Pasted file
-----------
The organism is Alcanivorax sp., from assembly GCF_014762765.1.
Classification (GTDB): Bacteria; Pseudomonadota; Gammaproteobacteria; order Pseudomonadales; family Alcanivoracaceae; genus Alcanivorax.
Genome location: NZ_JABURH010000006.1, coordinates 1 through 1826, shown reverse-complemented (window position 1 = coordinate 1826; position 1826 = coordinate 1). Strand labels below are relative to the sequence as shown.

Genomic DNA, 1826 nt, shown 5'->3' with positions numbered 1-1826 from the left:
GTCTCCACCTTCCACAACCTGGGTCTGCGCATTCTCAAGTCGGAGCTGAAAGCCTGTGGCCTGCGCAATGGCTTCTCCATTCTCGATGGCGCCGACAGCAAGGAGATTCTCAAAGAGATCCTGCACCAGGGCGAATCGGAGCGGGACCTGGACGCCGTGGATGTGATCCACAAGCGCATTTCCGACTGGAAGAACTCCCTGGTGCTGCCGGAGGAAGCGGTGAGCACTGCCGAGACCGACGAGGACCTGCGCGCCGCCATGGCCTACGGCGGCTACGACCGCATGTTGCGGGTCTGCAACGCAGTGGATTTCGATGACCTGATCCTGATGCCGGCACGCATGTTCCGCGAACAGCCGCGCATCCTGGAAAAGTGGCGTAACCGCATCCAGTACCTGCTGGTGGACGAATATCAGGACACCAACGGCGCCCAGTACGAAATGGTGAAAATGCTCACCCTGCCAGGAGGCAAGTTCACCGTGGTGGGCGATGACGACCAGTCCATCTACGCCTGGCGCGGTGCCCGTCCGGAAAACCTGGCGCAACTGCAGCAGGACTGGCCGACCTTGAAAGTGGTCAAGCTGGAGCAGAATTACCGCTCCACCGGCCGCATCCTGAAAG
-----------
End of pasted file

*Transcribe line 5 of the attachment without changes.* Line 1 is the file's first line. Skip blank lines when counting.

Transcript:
GTCTCCACCTTCCACAACCTGGGTCTGCGCATTCTCAAGTCGGAGCTGAAAGCCTGTGGCCTGCGCAATGGCTTCTCCATTCTCGATGGCGCCGACAGCAAGGAGATTCTCAAAGAGATCCTGCACCAGGGCGAATCGGAGCGGGACCTGGACGCCGTGGATGTGATCCACAAGCGCATTTCCGACTGGAAGAACTCCCTGGTGCTGCCGGAGGAAGCGGTGAGCACTGCCGAGACCGACGAGGACCTGCGCGCCGCCATGGCCTACGGCGGCTACGACCGCATGTTGCGGGTCTGCAACGCAGTGGATTTCGATGACCTGATCCTGATGCCGGCACGCATGTTCCGCGAACAGCCGCGCATCCTGGAAAAGTGGCGTAACCGCATCCAGTACCTGCTGGTGGACGAATATCAGGACACCAACGGCGCCCAGTACGAAATGGTGAAAATGCTCACCCTGCCAGGAGGCAAGTTCACCGTGGTGGGCGATGACGACCAGTCCATCTACGCCTGGCGCGGTGCCCGTCCGGAAAACCTGGCGCAACTGCAGCAGGACTGGCCGACCTTGAAAGTGGTCAAGCTGGAGCAGAATTACCGCTCCACCGGCCGCATCCTGAAAG